Evolution & Natural Selection

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Evolution

Darwin Pond Simulation  
(provided by www.Ventrella.com)


Types of natural selection - selection and change in allele frequency

   


Speciation

 

    

 


Evolution and Natural Selection  
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 History of ideas of Life on Earth

17th Century

Most people believed in Creationism, which considered that all life was created just as it is now. This was not based on any evidence, but was instead a belief.

18th Century

Naturalists began systematic classification systems (especially Linnaeus 1707-1778) and noticed that groups of living things had similar characteristics and appeared to be related. So their classifications looked a bit like a family tree.

 

European naturalists travelled more widely and discovered more fossils, which clearly showed that living things had changed over time, so were not always the same. Extinctions were also observed (e.g. dodo), so species were not fixed.

19th Century

Lamark (1809) proposed a theory that living things changed by inheriting acquired characteristics. e.g. giraffes stretched their necks to reach food, and their offspring inherited stretched necks. This is now known to be wrong, since many experiments (and experience) have shown that acquired characteristics are not inherited, but nevertheless Lamark's theory was the first to admit that species changed, and to try to explain it.

 

Charles Darwin (1859) published "On the origin of species by means of natural selection, or the preservation of favoured races in the struggle for life", which has been recognised as one of the most important books ever written. A very similar theory was also proposed by Alfred Wallace, and Darwin and Wallace agreed to publish at the same time.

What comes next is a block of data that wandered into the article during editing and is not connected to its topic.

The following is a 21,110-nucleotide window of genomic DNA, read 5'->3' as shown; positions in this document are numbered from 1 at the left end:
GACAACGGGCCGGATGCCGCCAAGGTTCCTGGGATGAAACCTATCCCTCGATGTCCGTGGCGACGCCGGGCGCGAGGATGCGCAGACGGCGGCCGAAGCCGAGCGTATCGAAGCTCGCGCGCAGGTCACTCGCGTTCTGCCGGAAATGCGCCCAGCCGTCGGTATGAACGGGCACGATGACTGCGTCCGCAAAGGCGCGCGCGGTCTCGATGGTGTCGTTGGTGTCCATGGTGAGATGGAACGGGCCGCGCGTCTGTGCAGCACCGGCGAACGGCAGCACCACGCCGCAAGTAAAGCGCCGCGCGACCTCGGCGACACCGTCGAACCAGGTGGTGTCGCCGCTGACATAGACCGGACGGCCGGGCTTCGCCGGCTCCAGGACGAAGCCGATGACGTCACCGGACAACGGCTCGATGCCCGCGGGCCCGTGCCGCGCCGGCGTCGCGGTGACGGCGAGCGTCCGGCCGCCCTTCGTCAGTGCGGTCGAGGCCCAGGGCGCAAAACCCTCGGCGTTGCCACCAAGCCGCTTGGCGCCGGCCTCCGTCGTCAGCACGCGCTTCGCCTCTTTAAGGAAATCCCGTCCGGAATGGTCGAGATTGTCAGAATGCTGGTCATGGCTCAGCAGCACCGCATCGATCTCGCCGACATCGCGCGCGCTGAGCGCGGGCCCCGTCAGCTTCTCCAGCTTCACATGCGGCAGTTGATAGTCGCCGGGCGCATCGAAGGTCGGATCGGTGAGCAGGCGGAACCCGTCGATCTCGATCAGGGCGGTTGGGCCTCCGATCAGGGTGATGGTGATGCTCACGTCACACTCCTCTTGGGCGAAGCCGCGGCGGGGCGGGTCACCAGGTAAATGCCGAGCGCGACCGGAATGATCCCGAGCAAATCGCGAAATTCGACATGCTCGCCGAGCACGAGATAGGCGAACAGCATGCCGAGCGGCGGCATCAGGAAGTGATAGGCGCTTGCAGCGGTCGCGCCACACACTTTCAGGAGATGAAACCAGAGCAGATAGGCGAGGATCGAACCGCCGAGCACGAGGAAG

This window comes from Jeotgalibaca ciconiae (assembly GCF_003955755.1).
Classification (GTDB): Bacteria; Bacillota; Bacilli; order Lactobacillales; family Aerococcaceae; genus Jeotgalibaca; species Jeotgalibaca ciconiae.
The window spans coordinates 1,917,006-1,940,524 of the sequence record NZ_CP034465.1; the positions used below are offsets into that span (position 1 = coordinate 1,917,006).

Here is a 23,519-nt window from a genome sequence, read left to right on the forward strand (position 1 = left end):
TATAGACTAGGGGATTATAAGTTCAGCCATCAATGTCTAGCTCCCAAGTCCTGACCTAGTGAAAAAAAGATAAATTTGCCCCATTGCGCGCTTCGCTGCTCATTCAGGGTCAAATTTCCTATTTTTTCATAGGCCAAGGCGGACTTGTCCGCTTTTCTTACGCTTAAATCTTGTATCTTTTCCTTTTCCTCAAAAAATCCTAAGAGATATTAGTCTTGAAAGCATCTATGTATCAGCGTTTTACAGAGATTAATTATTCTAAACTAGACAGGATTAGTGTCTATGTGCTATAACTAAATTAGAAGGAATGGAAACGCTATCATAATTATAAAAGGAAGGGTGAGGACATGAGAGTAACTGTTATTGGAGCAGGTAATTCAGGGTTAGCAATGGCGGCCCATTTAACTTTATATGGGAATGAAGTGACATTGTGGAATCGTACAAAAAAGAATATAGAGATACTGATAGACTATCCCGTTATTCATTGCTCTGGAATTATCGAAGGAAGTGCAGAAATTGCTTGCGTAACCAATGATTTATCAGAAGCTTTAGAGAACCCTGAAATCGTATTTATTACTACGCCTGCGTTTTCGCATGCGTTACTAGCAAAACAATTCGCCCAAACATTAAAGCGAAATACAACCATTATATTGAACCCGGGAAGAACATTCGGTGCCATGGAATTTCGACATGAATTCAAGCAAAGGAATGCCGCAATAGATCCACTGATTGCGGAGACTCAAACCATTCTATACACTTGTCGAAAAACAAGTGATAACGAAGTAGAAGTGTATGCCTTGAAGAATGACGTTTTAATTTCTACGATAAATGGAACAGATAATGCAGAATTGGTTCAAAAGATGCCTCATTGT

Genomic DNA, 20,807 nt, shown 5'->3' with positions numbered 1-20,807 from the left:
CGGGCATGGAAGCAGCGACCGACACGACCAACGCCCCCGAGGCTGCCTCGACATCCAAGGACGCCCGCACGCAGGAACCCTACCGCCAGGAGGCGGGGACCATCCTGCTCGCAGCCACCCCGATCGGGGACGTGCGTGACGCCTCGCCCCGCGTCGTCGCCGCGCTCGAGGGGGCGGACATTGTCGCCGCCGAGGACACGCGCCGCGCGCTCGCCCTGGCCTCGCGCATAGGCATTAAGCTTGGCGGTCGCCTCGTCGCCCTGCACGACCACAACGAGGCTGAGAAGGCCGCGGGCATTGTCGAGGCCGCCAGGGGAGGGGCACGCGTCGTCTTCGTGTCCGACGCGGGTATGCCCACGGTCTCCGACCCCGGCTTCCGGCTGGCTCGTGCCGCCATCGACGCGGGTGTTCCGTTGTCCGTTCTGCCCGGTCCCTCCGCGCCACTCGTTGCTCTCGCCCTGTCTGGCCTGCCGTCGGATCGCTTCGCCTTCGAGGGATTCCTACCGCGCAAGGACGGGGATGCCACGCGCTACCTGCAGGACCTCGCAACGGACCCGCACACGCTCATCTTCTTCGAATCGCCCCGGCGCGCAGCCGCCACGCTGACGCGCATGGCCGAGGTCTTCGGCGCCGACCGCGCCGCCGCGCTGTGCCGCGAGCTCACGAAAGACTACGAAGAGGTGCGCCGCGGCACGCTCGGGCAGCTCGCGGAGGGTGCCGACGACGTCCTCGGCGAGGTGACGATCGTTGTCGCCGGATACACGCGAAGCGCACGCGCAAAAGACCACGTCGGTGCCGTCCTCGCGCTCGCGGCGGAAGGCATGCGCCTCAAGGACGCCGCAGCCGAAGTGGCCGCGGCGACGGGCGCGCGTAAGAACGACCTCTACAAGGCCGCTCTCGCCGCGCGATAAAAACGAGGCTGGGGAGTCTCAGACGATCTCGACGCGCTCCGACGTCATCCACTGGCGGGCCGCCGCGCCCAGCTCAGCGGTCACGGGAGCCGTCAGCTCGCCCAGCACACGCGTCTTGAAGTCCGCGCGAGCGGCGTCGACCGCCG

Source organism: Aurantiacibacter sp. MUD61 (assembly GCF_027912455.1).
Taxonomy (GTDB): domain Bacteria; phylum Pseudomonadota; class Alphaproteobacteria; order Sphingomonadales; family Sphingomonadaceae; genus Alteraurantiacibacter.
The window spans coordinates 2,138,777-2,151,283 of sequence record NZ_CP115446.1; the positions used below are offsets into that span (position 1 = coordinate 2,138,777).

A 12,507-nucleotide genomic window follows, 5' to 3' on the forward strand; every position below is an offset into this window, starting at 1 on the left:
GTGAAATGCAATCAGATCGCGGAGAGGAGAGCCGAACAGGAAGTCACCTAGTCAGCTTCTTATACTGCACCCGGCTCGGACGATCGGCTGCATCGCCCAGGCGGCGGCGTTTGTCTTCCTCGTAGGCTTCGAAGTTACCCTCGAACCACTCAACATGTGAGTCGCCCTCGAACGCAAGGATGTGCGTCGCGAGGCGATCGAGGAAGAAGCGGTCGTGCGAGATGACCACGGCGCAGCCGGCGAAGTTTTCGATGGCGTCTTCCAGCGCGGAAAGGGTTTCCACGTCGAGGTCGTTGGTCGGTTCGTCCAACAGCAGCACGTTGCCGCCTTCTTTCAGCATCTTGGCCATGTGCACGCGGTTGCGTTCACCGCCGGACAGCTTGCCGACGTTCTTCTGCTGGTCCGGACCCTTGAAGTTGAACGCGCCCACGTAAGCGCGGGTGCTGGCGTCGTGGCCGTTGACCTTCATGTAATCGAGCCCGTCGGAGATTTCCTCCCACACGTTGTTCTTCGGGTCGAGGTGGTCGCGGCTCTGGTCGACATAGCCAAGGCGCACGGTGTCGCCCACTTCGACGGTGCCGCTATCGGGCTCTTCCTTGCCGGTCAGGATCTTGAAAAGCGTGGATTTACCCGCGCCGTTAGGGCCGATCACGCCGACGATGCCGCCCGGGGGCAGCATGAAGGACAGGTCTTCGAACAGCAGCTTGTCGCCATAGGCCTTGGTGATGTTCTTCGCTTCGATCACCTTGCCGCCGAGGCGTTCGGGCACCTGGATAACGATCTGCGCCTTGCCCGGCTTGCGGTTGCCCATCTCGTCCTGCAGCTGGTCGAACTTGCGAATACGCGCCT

Darwin's Theory of Evolution by Natural Selection   [back to top]

Darwin's theory was based on four observations:

Darwin concluded that individuals that were better adapted to their environment compete better than the others, survive longer and reproduce more, so passing on more of their successful characteristics to the next generation. Darwin used the memorable phrases survival of the fittest, struggle for existence and natural selection.

Darwin explained the giraffe's long neck as follows. In a population of horse-like animals there would be random genetic variation in neck length. In an environment where there were trees and bushes, the longer-necked animals were better adapted and so competed well compared to their shorter-necked relatives. These animals lived longer, through more breeding seasons, and so had more offspring. So in the next generation there were more long-neck genes than short-neck genes in the population. If this continued over very many generations, then in time the average neck length would increase. [Today it is thought more likely that the selection was for long legs to run away from predators faster, and if you have long legs you need a long neck to be able to drink. But the process of selection is just the same.]

Darwin wasn't the first to suggest evolution of species, but he was the first to suggest a plausible mechanism for the evolution - natural selection, and to provide a wealth of evidence for it.

Darwin used the analogy of selective breeding (or artificial selection) to explain natural selection. In selective breeding, desirable characteristics are chosen by humans, and only those individuals with the best characteristics are used for breeding. In this way species can be changed over a long period of time. All domesticated species of animal and plant have been selectively bred like this, often for thousands of years, so that most of the animals and plants we are most familiar with are not really natural and are nothing like their wild relatives (if any exist). The analogy between artificial and natural selection is a very good one, but there is one important different - Humans have a goal in mind, nature does not.

 
Types of Natural Selection - selection and change in allele frequency 
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There are three kinds of Natural Selection.

1.      Directional Selection  [back to top]

This occurs whenever the environment changes in a particular way. There is therefore selective pressure for species to change in response to the environmental change e.g.